The Balkans, milk and honey, the Rhodopes, the forest, the plain. A history lesson, the parallel customs of the peasant Bulgarians and the American Indians. The mountains, the forest: places to hide, the knowledge of how to survive is like a second sense.
Throughout my visit there is much talk of the protests in Istanbul, admiration, affirmation. From Luchezar I learn of Ottoman rule, Ataturk’s time in Sofia, his Bulgarian lover, her influence. I am shown the unfinished communist buildings, like concrete skeletons along the road. We drive by a neighborhood of apartment blocks, all occupied, known only by a letter and a number where the concrete structure breaks off in chunks. We drive by a gypsy neighborhood on the outskirts of Plovdiv, made of plaster and tiled roofs. The external building no more than stables, human stables, where young men hang out of open windows and doors like human animals. Inside and outside are equivalent, outside may even be better. In the middle rise the gypsy baron houses, like villas high above the destitution that surrounds them. I hear of places where the Roma live in the old communist apartment blocks, on the cramped space of a balcony the successful among the lot will keep a satellite dish and a horse alongside each other.
Plòvdiv is the second-largest city in Bulgaria after the capital Sofia and was at one point the capital itself. Plovdiv was known in the West for most of its recorded history by the Greek name Philippopolis. It is on the banks of the Maritsa river, in whose valley where Orpheus is said to be from. I walk up the cobbled streets, past the Roman theater, and numerous churches where weddings are taking place. I stand in an open door and watch the back of a priest’s head as he chants and I inhale the sound and the smell of incense.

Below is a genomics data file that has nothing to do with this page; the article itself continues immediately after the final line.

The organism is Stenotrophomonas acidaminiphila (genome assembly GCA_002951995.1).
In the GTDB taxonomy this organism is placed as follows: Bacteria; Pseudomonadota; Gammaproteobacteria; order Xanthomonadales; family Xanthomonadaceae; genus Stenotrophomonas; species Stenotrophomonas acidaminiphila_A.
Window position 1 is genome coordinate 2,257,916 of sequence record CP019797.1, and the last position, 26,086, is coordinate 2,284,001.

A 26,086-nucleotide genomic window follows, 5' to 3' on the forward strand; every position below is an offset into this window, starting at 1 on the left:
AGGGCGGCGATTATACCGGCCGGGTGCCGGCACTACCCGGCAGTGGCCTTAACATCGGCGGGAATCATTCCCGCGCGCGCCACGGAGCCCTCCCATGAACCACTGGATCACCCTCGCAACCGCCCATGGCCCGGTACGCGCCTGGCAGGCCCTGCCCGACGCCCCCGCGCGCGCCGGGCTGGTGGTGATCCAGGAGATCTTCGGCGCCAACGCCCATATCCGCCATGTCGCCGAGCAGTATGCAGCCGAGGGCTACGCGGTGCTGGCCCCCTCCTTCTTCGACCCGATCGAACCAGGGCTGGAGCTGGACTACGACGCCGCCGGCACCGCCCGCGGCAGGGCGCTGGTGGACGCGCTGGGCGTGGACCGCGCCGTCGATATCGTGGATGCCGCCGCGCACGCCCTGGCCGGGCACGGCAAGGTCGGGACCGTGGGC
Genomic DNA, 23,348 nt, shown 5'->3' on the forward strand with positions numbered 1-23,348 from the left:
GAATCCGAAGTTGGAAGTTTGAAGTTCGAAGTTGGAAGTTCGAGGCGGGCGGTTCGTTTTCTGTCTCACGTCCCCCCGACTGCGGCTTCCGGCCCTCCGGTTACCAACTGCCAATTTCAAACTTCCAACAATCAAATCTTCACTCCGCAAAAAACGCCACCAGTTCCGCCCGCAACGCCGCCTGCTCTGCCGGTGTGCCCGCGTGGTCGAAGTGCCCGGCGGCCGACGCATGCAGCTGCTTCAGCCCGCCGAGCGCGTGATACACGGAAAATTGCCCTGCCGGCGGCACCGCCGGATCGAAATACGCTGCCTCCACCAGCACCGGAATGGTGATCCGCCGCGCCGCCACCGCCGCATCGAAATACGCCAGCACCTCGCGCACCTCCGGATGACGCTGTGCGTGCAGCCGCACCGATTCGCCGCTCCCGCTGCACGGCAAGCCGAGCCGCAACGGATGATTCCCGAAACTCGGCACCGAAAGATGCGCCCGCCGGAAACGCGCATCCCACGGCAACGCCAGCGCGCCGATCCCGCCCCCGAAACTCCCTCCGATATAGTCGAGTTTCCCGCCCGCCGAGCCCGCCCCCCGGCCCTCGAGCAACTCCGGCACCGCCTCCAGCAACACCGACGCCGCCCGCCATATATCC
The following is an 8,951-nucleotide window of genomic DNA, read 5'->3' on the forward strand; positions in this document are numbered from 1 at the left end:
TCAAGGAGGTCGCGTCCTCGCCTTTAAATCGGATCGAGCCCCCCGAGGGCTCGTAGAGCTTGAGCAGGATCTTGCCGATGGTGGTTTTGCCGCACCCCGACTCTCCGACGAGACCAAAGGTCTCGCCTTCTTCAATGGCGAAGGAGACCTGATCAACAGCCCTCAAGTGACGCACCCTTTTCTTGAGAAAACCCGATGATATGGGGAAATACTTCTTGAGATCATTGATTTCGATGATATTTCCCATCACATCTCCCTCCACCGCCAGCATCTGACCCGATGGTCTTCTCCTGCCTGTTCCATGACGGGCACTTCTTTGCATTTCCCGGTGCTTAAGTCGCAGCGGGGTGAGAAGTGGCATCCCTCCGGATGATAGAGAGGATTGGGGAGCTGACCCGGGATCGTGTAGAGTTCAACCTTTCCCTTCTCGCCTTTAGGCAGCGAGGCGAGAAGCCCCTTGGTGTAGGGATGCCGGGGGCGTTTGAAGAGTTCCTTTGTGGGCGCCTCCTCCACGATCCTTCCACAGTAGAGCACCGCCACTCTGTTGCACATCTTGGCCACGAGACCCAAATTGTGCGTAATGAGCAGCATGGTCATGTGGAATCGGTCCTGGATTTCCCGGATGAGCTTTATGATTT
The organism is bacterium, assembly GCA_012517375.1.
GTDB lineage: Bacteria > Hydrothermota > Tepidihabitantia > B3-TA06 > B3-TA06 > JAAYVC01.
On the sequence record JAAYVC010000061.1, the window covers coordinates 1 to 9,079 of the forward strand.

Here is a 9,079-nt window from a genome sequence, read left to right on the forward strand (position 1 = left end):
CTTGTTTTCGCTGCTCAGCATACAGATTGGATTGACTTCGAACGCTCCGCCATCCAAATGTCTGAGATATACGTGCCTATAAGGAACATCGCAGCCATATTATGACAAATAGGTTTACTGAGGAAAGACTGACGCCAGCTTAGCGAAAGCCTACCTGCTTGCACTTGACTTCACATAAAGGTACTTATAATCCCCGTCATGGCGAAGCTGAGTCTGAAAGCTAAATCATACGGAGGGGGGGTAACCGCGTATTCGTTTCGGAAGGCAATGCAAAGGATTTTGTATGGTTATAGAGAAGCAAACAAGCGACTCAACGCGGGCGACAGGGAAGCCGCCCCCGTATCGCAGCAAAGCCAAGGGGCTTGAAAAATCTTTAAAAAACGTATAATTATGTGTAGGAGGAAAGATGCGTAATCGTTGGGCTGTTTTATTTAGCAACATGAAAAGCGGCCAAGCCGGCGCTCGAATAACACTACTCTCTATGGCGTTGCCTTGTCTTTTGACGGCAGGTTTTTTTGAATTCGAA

Luchezar makes sure to take me to my next appointment, dinner with an architect I have been put I contact with by a friend in London, and we wait in the car, though I have told him I think I would be fine on my own. Turns out the architect is his own cousin, and a reunion is had on the sidewalk.
Dinner is vegetarian: pasta and wine and a very vegan tasting dessert. Talk is mostly about relationships, people, the urine painter comes up again. I bring up some epiphany I have had of late, which I have now forgotten the gist of.
Later I drink an Irish whiskey in bar at the edge of the city garden, look at the yellow bricks imported from Austria that pave many important streets downtown. Again is mentioned how slippery they are in winter. There is a lot of Austria here, the older intellectuals speak German or French, I suppose the subsequent generation speaks Russian and the current manages English quite well. Evgeny speaks with and English accent leftover for his time in London, but seems quite happy to have returned to the home he was brought up in, the streets he walked as a child. His German friends tell him he is less European and more Bulgarian every day, he does not mind, he is at home.
Traveling along the highway past the Balkan Mountains, milk and honey, over the Plain of Thrace like a bullet to Plovdiv.